try { IntTest = int.Parse(data.getValue(@"MySettings\IntTest")); }
      catch { IntTest = 0;}
    try { IsTrue = bool.Parse(data.getValue(@"MySettings\IsTrue")); }
      catch { IsTrue = true;}

You can see that this tries to parse the data correctly. If the data should be invalid or missing, the default value will be applied.

That's it so far, but there is one more thing to discover: Custom code sections. No real-world classes are generated and never modified. The custom code sections allow you to add things manually that will not be destroyed when regenerating the classes. This can be includes, custom functions, and so on. The custom sections look like this:

// Custom Code starts here

  // my custom stuff

// Custom Code ends here. Do not edit below

Each section has a name (INCLUDES in this case) and will be put in the right spot again. So you can enhance the generated classes without breaking your custom parts. Of course, if you edit code outside the custom code sections, it will be lost.

A last note

I hope you have enjoyed this article. As this is my first one here, I am curious about what you think of the code, the idea behind it, and so on. If I'll find the time, I will also add an article about the DynamicTranslator. It is used for internationalization (i18n) of Windows Forms applications and uses the DataStorage to achieve that. By providing structured translation files, the translation will be applied to the Form by using translation and Reflection, making the work of translating large applications much easier.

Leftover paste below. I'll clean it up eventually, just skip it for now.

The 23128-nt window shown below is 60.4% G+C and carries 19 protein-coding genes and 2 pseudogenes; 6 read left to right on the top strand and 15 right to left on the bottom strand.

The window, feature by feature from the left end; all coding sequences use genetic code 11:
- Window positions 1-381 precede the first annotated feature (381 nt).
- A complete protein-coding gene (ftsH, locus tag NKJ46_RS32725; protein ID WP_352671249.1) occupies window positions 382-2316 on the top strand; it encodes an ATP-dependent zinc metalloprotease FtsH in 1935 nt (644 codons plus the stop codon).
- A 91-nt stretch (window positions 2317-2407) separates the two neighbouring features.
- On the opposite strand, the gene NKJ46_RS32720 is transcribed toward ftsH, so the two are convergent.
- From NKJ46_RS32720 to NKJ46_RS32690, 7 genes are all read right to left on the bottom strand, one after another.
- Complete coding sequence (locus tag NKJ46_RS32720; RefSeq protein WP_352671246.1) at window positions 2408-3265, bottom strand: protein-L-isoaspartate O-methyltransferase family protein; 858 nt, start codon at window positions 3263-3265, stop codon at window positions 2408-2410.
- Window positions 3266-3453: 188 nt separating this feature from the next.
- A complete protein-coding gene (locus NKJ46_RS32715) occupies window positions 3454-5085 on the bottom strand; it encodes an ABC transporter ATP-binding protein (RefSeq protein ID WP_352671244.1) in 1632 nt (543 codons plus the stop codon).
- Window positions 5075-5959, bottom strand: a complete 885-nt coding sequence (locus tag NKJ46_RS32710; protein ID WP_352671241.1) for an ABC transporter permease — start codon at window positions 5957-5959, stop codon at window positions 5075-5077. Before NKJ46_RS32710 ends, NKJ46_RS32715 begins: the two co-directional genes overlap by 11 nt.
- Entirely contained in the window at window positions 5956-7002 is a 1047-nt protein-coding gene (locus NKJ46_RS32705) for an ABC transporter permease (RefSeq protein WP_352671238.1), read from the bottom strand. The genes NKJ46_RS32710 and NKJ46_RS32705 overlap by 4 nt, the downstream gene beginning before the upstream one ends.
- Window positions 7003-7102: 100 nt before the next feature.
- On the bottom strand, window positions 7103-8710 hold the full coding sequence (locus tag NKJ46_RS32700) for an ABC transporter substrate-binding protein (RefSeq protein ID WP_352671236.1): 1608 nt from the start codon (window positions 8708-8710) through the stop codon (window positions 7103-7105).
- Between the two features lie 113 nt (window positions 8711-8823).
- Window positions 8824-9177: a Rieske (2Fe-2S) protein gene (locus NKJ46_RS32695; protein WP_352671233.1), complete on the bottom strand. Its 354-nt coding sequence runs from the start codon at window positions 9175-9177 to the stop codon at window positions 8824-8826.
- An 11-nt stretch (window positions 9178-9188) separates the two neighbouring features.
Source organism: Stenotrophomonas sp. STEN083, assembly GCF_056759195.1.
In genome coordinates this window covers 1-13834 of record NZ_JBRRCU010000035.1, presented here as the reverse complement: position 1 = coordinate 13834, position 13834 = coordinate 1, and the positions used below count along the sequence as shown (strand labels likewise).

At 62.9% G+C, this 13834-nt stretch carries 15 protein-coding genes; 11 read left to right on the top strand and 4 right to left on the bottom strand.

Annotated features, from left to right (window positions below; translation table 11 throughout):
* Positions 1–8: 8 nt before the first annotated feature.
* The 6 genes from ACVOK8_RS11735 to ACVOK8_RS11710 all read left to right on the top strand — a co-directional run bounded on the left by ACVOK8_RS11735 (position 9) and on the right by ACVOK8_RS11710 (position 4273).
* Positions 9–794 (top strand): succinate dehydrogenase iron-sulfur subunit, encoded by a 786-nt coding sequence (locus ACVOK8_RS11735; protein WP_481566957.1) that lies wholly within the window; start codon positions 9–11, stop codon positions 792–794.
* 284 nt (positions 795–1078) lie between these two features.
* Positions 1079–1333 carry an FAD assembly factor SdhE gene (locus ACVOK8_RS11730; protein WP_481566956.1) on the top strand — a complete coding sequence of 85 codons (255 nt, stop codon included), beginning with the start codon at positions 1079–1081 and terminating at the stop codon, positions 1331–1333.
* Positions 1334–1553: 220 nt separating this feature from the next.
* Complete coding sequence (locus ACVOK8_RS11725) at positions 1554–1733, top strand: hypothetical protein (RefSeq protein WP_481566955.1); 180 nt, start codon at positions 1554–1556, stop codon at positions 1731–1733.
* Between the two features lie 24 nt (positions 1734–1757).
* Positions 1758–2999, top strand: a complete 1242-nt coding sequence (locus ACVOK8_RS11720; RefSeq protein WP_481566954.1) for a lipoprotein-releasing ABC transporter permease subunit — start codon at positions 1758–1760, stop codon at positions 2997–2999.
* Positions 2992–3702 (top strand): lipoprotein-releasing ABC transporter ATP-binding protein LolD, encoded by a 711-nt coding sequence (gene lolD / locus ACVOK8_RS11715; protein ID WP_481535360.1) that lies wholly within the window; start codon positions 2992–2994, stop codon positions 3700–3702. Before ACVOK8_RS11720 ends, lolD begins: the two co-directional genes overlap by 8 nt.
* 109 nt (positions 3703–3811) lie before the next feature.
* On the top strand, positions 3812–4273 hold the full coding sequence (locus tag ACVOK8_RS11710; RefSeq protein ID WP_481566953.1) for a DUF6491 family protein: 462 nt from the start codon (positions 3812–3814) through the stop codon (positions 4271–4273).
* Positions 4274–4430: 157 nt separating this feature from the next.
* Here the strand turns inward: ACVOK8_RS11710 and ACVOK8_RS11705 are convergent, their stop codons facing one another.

There of course are still things to do in this project and it will grow as we make progress with PDFCreator. Most likely we will also set up a SourceForge project or something similar to keep track of everything.


  • 2012-02-16: Initial version.


This article, along with any associated source code and files, is licensed under The GNU General Public License (GPLv3)

Written By
pdfforge GbR
Germany Germany
Philip is a Software Architect with severaly years of experience. He studied business IT in the University of Wedel, Germany, and has reached his Masters degree in 2010. Back in 2002, he started his so far best-known software PDFCreator. The second developer joined two years later and since then, both constantly improve this piece of open source software.

Comments and Discussions

QuestionDo you still use DataStorage with PDFCreator? Pin
enter faker26-Jun-18 11:43
enter faker26-Jun-18 11:43 
QuestionTypical VB6 Developer Pin
FZelle22-Feb-12 0:29
FZelle22-Feb-12 0:29 
Instead of looking what already is there in the System ( System.Configuration ) you invent something that is not following any standards.

And ini and registry are a excuse as both should not be used for settings anymore.
AnswerRe: Typical VB6 Developer Pin
pchinery22-Feb-12 1:17
pchinery22-Feb-12 1:17 
QuestionWhy not use serialization? Pin
gencha20-Feb-12 23:58
gencha20-Feb-12 23:58 
AnswerRe: Why not use serialization? Pin
pchinery21-Feb-12 0:14
pchinery21-Feb-12 0:14